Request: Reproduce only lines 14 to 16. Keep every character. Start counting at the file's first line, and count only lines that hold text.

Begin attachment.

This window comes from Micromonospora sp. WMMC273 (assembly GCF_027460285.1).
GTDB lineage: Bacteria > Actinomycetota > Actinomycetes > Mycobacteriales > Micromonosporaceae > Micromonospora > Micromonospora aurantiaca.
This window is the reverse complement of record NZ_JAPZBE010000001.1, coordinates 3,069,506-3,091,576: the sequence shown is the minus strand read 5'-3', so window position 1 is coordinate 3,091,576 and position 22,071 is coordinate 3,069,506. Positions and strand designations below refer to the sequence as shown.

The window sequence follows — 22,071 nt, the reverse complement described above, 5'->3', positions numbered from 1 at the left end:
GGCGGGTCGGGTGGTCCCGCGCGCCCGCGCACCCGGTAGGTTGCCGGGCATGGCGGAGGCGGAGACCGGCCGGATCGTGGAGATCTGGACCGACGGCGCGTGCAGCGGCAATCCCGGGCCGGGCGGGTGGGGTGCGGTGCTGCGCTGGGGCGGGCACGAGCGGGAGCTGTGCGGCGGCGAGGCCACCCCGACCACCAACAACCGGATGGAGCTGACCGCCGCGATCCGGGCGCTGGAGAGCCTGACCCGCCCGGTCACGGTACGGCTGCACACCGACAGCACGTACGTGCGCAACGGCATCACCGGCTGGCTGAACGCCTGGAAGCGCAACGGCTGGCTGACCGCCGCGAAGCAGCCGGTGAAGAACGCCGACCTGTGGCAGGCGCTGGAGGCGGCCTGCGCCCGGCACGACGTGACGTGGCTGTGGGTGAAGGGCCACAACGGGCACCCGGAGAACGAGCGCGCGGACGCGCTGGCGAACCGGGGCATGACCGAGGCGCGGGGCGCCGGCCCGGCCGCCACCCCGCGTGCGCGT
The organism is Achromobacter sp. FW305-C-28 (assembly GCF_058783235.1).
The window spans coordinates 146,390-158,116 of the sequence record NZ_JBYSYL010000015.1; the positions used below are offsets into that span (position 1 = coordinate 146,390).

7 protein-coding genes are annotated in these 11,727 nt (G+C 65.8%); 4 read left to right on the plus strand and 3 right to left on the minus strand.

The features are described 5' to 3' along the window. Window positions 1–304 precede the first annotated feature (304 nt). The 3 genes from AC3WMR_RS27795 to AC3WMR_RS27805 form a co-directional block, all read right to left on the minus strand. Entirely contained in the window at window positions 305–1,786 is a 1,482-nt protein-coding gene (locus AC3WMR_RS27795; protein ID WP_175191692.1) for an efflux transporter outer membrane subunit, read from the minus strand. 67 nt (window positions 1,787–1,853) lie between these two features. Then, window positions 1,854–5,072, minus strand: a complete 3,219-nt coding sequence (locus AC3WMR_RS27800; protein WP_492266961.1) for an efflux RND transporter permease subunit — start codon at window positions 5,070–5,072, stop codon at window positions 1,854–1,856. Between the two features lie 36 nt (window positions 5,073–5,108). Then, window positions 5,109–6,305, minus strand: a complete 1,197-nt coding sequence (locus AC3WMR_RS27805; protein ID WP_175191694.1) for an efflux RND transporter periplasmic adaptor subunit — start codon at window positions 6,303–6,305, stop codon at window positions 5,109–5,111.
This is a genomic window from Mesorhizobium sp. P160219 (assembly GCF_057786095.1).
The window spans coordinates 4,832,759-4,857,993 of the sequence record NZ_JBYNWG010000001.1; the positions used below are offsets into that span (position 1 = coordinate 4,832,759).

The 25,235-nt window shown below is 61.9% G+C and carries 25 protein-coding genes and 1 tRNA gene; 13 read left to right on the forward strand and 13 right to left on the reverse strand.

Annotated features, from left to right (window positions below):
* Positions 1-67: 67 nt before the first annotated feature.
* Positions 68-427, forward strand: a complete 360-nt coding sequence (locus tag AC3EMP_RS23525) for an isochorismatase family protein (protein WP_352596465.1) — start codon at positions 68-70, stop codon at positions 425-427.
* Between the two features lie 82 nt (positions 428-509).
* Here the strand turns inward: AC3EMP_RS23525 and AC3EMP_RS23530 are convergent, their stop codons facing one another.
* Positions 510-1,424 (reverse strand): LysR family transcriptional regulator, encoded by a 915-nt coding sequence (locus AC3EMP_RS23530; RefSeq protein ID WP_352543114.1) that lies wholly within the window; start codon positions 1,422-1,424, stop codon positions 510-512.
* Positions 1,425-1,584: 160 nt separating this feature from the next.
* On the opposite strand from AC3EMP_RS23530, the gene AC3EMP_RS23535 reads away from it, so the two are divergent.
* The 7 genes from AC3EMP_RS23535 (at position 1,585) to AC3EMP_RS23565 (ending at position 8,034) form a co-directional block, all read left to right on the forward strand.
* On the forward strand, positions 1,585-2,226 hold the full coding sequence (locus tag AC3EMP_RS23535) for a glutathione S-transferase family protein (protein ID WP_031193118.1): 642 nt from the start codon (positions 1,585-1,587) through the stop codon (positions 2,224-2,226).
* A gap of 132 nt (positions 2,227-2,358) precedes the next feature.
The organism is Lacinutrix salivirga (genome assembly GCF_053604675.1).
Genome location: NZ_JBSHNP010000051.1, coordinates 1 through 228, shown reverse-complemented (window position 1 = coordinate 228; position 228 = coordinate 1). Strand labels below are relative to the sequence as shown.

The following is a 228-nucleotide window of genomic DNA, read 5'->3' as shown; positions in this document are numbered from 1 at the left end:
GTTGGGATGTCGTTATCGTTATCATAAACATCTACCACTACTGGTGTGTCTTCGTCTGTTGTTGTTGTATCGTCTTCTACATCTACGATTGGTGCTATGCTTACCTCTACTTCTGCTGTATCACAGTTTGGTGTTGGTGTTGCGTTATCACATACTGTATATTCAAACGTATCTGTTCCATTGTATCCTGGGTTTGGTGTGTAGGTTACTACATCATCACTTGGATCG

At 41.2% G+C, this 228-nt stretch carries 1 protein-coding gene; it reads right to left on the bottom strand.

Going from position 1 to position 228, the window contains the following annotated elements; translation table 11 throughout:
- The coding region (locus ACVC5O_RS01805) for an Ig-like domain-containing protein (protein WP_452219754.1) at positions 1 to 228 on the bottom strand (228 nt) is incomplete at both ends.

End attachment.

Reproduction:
* Positions 1-67: 67 nt before the first annotated feature.
* Positions 68-427, forward strand: a complete 360-nt coding sequence (locus tag AC3EMP_RS23525) for an isochorismatase family protein (protein WP_352596465.1) — start codon at positions 68-70, stop codon at positions 425-427.
* Between the two features lie 82 nt (positions 428-509).